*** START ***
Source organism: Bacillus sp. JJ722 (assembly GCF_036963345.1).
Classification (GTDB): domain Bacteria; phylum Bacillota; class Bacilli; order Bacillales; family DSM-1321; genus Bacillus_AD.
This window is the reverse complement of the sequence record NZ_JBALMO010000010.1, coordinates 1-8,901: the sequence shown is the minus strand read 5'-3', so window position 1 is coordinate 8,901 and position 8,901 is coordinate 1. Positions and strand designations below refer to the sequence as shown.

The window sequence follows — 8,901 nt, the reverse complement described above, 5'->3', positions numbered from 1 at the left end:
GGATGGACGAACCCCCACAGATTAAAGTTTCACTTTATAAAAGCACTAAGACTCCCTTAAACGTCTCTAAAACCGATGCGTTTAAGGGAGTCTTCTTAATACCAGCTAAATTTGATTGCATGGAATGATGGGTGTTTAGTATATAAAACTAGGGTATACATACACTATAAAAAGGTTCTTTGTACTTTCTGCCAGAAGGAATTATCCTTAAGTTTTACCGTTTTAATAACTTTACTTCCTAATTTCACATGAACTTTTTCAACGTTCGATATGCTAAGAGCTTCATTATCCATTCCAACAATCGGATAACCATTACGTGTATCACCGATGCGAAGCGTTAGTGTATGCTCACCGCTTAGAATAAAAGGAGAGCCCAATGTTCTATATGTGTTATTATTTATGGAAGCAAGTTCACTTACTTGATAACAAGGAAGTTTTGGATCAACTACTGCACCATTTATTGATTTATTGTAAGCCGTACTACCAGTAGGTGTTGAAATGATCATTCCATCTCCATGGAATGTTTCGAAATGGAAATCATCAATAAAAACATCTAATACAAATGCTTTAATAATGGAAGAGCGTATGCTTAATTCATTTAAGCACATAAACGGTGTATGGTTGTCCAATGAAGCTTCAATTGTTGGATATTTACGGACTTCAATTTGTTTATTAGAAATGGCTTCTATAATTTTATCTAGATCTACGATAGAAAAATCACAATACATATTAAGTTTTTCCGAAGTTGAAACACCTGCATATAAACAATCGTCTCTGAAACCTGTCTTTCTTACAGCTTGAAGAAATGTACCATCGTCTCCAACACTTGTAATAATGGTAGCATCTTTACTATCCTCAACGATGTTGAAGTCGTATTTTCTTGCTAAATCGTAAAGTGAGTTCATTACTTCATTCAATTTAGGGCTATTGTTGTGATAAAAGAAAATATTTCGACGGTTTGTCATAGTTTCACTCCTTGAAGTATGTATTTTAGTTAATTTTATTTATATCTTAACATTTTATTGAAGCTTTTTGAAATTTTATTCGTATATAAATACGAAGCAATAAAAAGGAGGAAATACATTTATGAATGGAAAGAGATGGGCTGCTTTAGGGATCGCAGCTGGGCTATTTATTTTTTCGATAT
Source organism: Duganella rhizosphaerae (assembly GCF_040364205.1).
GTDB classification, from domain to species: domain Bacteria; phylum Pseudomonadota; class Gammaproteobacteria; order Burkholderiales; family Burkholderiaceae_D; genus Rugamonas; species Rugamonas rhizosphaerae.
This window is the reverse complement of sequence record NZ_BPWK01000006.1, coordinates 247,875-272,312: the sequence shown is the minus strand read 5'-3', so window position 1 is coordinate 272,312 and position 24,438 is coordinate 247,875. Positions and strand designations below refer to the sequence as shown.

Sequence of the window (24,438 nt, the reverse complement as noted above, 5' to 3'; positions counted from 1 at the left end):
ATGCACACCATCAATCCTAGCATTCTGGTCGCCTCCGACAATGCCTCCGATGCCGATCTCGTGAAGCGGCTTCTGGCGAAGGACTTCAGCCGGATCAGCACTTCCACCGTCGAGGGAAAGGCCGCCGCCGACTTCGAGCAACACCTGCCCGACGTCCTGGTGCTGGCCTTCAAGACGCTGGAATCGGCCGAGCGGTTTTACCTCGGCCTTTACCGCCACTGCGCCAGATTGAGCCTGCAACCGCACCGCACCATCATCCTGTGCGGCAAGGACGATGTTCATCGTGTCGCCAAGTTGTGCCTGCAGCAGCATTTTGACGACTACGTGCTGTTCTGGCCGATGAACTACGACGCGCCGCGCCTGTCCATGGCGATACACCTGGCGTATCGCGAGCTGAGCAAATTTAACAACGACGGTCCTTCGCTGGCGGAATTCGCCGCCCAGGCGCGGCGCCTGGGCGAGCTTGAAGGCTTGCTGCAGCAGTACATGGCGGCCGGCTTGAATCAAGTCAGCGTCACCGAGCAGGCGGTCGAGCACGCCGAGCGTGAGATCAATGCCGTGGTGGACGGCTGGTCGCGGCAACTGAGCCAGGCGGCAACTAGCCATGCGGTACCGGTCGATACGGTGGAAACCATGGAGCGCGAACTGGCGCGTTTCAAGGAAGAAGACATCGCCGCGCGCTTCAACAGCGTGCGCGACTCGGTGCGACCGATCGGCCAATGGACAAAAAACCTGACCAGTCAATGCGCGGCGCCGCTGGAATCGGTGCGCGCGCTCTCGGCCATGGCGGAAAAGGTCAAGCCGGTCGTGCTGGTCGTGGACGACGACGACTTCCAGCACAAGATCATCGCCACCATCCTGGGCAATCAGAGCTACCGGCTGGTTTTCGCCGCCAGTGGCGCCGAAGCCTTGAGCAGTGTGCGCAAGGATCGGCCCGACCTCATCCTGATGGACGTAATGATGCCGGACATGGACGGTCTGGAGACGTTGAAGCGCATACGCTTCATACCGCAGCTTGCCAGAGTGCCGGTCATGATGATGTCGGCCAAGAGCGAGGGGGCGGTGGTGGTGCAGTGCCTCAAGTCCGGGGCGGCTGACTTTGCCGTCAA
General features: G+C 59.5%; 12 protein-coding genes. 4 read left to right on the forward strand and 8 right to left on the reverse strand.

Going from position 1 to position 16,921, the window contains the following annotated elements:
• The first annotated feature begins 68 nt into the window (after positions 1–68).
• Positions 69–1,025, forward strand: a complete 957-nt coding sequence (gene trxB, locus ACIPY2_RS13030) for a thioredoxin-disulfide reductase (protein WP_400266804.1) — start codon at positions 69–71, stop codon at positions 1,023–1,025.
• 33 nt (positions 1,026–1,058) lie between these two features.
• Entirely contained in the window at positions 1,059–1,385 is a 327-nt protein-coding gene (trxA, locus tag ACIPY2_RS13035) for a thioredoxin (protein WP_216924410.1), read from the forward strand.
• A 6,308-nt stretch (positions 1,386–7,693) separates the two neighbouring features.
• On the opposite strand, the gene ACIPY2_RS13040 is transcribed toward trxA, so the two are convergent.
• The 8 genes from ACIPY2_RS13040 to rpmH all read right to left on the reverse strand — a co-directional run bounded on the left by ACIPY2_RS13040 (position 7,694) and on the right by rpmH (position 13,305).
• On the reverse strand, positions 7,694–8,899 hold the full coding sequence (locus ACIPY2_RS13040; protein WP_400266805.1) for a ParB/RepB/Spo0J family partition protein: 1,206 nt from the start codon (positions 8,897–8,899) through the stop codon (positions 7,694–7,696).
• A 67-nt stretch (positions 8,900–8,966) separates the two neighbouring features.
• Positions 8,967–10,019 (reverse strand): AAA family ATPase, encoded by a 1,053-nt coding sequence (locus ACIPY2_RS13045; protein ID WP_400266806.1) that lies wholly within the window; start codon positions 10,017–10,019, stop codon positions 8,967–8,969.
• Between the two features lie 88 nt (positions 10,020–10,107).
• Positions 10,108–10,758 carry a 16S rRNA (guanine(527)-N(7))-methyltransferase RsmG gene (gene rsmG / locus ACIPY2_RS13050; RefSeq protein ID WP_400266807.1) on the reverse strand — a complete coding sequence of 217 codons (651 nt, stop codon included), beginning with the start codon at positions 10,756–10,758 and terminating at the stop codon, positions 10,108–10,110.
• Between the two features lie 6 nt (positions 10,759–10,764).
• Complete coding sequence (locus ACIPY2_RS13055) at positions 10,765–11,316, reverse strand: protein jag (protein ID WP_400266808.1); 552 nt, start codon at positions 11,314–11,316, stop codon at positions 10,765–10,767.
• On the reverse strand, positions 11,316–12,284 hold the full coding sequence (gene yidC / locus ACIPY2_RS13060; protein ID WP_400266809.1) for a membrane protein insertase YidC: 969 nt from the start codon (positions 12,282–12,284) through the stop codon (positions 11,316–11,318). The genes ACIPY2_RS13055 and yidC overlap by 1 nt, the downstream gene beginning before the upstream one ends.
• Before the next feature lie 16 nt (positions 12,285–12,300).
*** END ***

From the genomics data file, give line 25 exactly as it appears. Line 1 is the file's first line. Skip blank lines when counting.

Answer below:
• Between the two features lie 6 nt (positions 10,759–10,764).